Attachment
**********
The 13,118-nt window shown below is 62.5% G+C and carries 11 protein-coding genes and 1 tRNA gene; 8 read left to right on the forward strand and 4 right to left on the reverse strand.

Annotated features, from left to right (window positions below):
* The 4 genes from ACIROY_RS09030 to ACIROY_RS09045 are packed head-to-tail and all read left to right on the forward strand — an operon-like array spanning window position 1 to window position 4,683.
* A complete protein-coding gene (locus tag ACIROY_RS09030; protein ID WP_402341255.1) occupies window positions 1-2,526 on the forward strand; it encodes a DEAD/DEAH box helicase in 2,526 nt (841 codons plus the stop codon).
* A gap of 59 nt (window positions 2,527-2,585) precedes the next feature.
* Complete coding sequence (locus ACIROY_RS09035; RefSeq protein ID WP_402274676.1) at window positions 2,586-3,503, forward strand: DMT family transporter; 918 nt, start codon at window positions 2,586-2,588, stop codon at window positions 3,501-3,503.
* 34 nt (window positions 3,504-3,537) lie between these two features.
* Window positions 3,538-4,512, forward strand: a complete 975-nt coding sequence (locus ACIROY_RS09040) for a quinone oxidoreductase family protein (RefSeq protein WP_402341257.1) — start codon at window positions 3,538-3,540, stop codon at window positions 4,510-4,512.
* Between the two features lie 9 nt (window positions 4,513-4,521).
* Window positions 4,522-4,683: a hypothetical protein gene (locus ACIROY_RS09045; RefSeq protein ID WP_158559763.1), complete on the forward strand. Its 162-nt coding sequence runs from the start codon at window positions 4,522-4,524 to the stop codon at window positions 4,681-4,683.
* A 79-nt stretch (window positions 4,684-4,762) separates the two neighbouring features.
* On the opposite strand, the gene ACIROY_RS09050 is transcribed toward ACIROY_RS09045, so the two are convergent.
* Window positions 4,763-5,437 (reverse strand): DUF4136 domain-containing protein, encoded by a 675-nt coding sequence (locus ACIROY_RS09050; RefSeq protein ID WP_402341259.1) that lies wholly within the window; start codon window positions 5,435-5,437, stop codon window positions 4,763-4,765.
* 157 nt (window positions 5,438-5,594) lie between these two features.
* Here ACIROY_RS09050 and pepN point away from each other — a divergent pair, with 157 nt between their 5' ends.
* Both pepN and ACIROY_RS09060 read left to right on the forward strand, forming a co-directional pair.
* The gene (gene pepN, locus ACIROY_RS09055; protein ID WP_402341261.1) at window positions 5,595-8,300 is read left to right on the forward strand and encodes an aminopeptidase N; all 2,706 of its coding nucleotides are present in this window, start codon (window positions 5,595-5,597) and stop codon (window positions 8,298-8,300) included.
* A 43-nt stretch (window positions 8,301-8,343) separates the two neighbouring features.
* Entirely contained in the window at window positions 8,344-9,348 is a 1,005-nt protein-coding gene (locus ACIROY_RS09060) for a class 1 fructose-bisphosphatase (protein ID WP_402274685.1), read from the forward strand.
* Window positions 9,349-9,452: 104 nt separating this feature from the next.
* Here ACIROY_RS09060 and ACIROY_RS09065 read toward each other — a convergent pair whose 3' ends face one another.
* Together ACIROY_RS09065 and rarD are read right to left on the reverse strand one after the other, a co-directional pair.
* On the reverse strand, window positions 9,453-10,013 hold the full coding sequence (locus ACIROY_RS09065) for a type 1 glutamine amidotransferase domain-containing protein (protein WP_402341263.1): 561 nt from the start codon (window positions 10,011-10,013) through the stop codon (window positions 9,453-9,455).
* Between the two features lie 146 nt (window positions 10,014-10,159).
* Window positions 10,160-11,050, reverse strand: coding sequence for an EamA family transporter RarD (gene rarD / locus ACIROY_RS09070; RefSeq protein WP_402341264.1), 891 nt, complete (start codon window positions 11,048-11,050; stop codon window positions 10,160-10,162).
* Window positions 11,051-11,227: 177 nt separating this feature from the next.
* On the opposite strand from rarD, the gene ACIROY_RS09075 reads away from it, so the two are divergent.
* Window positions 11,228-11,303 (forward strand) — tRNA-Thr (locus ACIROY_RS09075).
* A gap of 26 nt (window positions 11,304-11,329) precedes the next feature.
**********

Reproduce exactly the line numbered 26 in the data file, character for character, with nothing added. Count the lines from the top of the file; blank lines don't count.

* Window positions 11,051-11,227: 177 nt separating this feature from the next.